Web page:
UK travellers returning from Spain face 14-day quarantine
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Travellers returning to the UK from Spain including the Canary Islands as well as the popular Balearic Islands are now facing a mandatory 14-day quarantine with the Foreign & Commonwealth Office (FCO) now advising “against all but essential travel to all of Spain.” The UK government announced the change late on 25th July following a spike of 900 new coronavirus cases in Spain reported on July 24. Initially the FCO only advised against travel to mainland Spain but this was amended on Monday 27th July to include the Balearic and Canary Islands.
Almost a month after loosening restrictions and ending a strict state of emergency, Spain experienced a sharp increase in coronavirus cases in cities including Barcelona, Zaragoza and Madrid, which led the Spanish government to warn about a second wave of cases.
The UK government said that those already in Spain can complete their stay, but will have to self-isolate for two weeks when they return. The quarantine covers those arriving into England, Wales, Scotland and Northern Ireland. Anyone arriving from the Common Travel Area (CTA) – the Republic of Ireland, the Channel Islands, or the Isle of Man – does not have to enter quarantine, as long as they have been in the CTA for at least 14 days.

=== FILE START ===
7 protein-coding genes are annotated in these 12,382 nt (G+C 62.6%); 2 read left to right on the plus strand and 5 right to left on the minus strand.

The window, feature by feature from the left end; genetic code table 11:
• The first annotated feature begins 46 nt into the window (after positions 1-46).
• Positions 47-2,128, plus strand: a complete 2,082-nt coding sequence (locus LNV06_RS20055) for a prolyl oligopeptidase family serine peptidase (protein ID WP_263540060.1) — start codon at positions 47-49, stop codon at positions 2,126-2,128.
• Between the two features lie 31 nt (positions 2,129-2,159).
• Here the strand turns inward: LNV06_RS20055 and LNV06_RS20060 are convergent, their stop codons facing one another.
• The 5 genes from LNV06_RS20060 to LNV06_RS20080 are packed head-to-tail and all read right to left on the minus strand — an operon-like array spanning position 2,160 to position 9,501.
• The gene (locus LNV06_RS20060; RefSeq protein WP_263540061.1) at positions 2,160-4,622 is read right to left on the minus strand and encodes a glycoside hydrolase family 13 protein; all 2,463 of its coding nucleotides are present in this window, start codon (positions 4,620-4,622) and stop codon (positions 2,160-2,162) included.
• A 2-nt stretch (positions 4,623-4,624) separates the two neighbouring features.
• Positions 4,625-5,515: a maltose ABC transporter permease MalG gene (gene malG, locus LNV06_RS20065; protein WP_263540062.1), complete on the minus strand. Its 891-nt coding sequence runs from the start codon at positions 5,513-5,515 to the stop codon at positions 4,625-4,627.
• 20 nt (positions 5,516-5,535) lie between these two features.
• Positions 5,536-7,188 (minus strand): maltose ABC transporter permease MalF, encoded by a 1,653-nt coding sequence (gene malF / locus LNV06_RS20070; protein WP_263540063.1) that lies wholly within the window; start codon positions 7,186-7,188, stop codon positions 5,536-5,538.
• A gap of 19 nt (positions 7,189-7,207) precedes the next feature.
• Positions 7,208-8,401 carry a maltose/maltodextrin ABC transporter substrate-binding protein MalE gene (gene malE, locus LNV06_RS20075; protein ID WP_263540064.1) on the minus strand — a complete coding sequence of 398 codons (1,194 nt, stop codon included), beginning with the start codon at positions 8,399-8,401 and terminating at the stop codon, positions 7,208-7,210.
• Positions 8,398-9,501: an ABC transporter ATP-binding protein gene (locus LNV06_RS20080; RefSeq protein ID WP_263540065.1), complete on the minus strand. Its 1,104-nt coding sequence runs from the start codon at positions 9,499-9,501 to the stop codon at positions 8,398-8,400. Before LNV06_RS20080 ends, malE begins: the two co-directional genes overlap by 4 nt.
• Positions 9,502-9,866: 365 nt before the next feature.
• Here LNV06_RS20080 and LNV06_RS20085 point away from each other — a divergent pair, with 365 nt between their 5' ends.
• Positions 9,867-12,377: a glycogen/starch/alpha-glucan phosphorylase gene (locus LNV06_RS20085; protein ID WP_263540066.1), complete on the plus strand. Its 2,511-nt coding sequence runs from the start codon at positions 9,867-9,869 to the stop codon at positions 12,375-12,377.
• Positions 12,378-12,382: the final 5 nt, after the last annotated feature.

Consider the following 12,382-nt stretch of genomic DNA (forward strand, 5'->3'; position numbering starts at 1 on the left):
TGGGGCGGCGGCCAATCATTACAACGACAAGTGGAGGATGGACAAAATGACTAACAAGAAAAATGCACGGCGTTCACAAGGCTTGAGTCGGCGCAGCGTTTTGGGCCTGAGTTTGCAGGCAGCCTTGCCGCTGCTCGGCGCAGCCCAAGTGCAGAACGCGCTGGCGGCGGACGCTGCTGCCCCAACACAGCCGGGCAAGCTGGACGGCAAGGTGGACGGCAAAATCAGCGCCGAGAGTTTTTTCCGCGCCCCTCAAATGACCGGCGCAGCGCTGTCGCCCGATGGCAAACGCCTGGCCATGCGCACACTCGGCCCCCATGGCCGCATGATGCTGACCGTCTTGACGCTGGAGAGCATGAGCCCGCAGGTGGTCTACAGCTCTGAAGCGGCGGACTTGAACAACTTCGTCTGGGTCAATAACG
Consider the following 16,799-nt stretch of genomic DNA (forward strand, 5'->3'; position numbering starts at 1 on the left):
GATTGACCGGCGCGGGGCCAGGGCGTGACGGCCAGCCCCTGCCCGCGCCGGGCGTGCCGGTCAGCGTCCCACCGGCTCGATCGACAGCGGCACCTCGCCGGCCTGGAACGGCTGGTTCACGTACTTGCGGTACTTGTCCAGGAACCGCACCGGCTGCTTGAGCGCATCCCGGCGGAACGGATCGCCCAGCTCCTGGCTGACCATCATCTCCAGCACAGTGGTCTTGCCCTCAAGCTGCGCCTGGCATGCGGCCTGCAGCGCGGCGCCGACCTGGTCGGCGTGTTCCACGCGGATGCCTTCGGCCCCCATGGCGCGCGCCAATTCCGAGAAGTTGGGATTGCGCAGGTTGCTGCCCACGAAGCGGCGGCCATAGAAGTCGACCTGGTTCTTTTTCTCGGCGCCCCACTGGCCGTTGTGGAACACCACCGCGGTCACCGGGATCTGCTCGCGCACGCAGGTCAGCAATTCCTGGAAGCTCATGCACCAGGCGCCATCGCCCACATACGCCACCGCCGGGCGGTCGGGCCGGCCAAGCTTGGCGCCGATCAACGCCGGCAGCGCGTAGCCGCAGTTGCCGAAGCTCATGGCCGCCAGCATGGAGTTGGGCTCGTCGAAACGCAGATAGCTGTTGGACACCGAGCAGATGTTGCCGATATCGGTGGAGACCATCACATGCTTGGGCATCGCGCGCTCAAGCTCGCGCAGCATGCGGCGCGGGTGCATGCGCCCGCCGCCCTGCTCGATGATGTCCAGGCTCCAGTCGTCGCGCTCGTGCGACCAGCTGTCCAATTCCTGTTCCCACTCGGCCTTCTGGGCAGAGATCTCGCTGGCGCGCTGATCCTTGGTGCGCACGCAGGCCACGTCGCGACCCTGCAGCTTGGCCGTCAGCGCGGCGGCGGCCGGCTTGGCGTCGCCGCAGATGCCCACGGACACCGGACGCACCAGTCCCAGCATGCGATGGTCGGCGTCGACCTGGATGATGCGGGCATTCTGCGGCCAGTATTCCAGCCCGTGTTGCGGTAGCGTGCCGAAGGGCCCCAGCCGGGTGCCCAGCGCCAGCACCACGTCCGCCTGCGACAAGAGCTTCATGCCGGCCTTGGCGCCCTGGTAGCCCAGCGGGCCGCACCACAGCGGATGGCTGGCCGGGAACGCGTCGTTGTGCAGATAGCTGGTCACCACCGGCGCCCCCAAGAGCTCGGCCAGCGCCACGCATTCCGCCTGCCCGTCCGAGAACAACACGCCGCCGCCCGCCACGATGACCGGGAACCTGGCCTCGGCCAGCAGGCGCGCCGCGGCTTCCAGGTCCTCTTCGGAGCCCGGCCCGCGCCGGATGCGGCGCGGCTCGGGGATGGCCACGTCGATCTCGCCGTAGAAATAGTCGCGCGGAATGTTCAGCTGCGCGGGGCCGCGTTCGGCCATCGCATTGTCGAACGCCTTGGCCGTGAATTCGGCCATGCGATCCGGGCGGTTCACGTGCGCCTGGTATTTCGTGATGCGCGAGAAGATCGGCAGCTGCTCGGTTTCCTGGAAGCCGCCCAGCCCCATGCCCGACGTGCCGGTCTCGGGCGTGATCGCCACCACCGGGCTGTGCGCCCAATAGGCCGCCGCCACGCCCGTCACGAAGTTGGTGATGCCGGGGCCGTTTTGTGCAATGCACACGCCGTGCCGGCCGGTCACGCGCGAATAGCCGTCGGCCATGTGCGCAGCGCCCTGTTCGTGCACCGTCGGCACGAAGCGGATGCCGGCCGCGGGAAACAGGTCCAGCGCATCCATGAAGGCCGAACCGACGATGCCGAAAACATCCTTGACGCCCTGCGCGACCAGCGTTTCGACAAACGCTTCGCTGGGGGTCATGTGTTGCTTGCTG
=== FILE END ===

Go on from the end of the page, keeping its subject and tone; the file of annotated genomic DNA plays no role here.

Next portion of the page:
Upon returning from Spain, travellers will be asked for an address where they will self-isolate for 14 days. The UK government says it is calling or texting one in five passengers to ensure they are self-isolating. Those who fail to comply could face a fine of up to £1,000.
As a result, TUI has been forced to scramble, cancelling all flights to Spain on Sunday 26th July. The airline has pledged to work on offering refunds or rebookings in the wake of the UK’s sudden decision to end its quarantine air bridge to the country.
In March, the FCO issued a COVID-19 Exceptional Travel Advisory Notice that “advises British nationals against all but essential international travel”. Since July, the UK government has been relaxing such advice for a number of countries and only on Friday added a further 5 countries to the non-quarantine list.
U.K. Prime Minister Boris Johnson unveiled the country’s road map out of coronavirus lockdown in May, which included requiring incoming air passengers to self-isolate for 14 days upon arrival. Spain was subsequently excluded as a low-risk country when a first list of exempted countries was published in early July.
As countries relaxed their strict coronavirus regulations, many Brits started taking advantage of the prospect of a summer holiday in the sun with Spain being the most popular destination.
Featured photo by visualspace/Getty Images
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